Art market
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Six of the best catalogues raisonnés

From Leonardo to Bacon, take your pick from a selection of essential texts on leading artists

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The William Scott catalogue raisonné © William Scott Foundation 2020

The William Scott catalogue raisonné © William Scott Foundation 2020

William Scott Catalogue Raisonné of Oil Paintings (2013)

Edited by Sarah Whitfield and Lucy Inglis

This hefty four-volume catalogue raisonné (pictured above) was published to mark the centenary of the British artist’s birth. Containing more than 1,000 paintings completed by Scott between 1928 and 1986, the catalogue took six years to compile and draws on material from the Scott family archive, including many previously unpublished letters. “Scott was once a highly distinguished name in the British and American art world. Subsequently, he receded into relative obscurity,” Anfam says. “A catalogue raisonné of this calibre offers a rich, indispensable resource for re-establishing Scott as a major figure in post-war art.”

Roberto Otero's photo of Picasso next to his work, The Painter (1964), in 1964 © Museo Picasso Málaga; © Sucesión Pablo Picasso; VEGAP; Madrid; 2020

Picasso (1932-1978)

Christian Zervos

Good luck selling your Picasso if it is not in this 33-volume catalogue raisonné (pictured right), compiled over four decades by the artist’s friend, Christian Zervos, a Greek-French art historian. It is, Anfam says: “Simply unique. Proof that a catalogue raisonné can encapsulate a vast life.” Unique and expensive—the 2013 re-edition costs $30,000; complete original sets go for anything between $50,000 and $200,000.

Jackson Pollock © United Archives GmbH / Alamy Stock Photo

Jackson Pollock: a Catalogue Raisonné of Paintings, Drawings and Other Works (1978)

Edited by Francis Valentine O’Connor and Eugene Victor Thaw

In 1951, Jackson Pollock wrote in his will that his work should be kept “as intact as possible”. And so after he died in 1956, at the behest of Lee Krasner, his catalogue raisonné began to be compiled at the Sidney Janis Gallery, taken on ten years later by O’Connor and then continued by Thaw until he completed it in 1976. It was published in 1978. This landmark publication set new standards for catalogue raisonnés on Modern American artists and is remarkable in that it was completed pre-internet, yet it has stood the test of time, Anfam says. He adds: “The project is notable for having daringly included some potentially inauthentic works under the rubric, ‘Problems for Study’, as well as a full-colour supplement published by the Pollock-Krasner Foundation in 1995.”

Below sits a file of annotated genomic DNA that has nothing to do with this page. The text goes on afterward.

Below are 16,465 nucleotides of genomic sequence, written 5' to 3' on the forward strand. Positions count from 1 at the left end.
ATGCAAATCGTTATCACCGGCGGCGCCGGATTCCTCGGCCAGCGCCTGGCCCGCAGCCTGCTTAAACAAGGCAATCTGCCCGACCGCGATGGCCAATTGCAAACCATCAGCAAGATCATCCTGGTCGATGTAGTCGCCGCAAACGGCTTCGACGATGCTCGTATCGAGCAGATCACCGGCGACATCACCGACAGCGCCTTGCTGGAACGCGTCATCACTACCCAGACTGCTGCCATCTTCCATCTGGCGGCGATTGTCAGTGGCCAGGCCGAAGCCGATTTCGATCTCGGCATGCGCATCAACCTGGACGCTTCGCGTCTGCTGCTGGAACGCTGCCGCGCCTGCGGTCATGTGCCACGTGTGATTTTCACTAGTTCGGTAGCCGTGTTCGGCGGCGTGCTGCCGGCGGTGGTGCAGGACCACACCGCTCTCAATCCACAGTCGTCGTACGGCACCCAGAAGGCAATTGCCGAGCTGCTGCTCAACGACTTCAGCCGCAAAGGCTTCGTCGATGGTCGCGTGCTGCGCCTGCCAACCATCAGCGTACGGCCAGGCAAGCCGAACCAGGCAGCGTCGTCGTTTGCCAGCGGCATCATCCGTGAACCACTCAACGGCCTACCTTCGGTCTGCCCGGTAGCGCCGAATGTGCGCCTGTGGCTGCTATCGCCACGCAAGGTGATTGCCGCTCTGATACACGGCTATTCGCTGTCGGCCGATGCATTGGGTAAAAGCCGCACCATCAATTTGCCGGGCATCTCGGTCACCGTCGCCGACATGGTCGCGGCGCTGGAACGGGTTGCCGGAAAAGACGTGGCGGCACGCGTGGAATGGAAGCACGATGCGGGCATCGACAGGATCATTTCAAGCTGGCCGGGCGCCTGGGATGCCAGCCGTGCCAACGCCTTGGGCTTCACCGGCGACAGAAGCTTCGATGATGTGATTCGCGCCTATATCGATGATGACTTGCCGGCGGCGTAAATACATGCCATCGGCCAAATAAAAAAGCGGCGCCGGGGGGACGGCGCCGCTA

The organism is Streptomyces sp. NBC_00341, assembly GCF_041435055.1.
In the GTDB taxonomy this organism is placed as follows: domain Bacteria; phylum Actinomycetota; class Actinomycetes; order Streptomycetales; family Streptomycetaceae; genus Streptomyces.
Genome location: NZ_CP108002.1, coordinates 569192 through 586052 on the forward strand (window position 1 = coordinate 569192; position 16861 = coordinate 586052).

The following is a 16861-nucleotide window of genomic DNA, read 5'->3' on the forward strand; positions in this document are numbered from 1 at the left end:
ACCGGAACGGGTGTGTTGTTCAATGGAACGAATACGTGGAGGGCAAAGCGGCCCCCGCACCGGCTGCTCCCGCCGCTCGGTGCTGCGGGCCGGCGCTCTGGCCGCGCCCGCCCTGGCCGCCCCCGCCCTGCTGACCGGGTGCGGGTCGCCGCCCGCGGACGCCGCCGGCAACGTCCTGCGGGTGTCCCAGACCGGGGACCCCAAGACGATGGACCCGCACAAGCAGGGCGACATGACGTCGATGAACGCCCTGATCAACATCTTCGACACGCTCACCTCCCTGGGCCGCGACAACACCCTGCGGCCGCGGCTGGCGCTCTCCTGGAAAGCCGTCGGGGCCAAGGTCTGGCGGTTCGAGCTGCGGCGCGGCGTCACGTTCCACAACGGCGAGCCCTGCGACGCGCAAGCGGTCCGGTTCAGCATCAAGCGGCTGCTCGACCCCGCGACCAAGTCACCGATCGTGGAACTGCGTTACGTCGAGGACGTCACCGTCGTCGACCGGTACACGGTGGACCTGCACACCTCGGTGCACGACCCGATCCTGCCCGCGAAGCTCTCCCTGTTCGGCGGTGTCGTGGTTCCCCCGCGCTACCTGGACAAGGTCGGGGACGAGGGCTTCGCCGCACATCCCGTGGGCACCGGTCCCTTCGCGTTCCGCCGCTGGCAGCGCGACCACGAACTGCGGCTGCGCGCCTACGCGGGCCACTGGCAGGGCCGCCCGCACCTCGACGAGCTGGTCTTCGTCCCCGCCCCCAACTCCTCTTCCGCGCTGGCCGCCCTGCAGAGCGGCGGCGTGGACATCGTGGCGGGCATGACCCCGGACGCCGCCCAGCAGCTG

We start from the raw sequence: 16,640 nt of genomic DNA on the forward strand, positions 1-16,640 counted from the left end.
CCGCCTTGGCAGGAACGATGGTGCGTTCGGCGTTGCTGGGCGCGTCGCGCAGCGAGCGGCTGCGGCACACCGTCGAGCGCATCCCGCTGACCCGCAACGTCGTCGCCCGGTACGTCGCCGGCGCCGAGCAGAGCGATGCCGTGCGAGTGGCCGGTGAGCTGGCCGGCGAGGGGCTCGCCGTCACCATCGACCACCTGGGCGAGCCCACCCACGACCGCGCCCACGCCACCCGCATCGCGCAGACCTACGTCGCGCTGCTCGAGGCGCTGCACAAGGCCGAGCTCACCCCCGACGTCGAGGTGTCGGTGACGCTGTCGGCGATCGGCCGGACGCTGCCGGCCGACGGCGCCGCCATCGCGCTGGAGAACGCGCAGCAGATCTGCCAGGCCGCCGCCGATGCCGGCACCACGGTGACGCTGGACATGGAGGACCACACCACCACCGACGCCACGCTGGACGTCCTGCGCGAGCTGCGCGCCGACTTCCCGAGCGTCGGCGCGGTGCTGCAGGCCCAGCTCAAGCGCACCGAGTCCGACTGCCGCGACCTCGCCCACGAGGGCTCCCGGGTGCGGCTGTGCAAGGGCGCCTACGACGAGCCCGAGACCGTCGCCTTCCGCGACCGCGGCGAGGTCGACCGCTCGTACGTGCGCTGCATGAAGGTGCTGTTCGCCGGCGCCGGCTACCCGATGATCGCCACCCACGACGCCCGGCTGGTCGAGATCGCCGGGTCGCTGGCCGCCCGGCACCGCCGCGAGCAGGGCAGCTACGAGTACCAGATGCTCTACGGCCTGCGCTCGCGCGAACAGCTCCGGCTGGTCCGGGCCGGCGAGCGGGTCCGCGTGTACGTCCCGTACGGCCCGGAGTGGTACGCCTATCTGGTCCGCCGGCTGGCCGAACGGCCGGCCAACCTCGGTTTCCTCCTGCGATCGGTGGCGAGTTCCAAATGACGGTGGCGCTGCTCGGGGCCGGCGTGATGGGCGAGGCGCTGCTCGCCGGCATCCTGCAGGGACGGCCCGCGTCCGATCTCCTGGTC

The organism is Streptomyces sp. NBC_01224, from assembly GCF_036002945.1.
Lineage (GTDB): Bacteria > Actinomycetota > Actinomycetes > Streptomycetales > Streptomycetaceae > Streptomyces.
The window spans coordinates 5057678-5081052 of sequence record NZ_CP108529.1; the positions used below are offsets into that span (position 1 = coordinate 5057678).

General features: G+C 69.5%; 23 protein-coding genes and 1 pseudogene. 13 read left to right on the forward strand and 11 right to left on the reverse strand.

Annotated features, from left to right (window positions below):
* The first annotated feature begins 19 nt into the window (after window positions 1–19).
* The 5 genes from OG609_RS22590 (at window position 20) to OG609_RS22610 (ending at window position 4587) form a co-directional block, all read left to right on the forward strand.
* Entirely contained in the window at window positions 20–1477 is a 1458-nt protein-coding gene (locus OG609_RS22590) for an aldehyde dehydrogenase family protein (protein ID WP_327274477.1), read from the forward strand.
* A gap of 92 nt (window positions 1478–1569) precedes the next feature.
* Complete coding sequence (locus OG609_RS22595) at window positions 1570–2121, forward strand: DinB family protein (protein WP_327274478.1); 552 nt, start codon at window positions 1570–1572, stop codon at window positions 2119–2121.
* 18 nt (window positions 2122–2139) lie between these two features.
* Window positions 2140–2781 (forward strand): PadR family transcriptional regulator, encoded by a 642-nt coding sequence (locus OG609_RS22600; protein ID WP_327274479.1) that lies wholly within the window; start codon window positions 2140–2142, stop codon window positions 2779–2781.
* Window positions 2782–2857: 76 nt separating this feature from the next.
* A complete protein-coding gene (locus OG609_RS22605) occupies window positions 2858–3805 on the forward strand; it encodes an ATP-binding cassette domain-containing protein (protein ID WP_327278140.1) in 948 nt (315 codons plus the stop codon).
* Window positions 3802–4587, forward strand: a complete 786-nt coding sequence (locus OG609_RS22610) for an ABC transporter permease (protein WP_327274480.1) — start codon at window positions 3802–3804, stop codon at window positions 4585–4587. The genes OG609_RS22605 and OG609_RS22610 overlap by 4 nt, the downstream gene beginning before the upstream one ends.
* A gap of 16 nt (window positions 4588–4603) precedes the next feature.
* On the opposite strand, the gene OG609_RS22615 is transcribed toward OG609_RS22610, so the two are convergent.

Francis Bacon by John Deakin around 1960 Courtesy of the Estate of Francis Bacon

Francis Bacon: Catalogue Raisonné (2016)

Martin Harrison with Rebecca Daniels

This five-volume boxed set contains 800 illustrations of Bacon’s 584 paintings, plus sketches, archival photographs, ephemera, and X-ray and microscope photography of his paintings. It was painstakingly compiled by the Bacon expert Harrison with the aid of Daniels and, Anfam says, this “scholarly labour of love”, which draws the reader into the “depths of Bacon’s creative psyche”, confirms “that a dedicated single author-editor, plus a researcher, can be as effective as a whole team of project managers, assistants and their kind.”

A presumed portrait of Leonardo da Vinci Collection: Royal Library of Turin

Leonardo da Vinci: Rediscovered (2019)

Carmen Bambach

The publication last year of this beautiful tome by Bambach, curator in the department of drawings and prints at The Metropolitan Museum of Art in New York, was keenly anticipated. Remarkably, given the amount of ink spilt on this artist over the centuries, Bambach presents us with a fresh view of Da Vinci and his work. It is as much a biography as a catalogue raisonné and, Anfam says: “This extraordinary, monumental art historical achievement in four volumes, running to 2,350 pages, also doubles as a de facto catalogue raisonné for the ages.”

Mark Rothko Courtesy of Pace Gallery

Mark Rothko: the Works on Canvas (1998 and reprinted five times)

David Anfam

Anfam’s text on Rothko was awarded the 2000 Mitchell Prize for outstanding publications in art history. The judges said at the time “that Anfam’s book set new standards for catalogue raisonnés of paintings of this period”, and artist-scholar John Golding observed that the essays “contain the most visually analytic account of Rothko’s development ever written”.

• Selections by David Anfam, a curator, consultant, critic, arts writer and board member of the International Catalogue Raisonné Association (ICRA). This article was produced in partnership with the ICRA.

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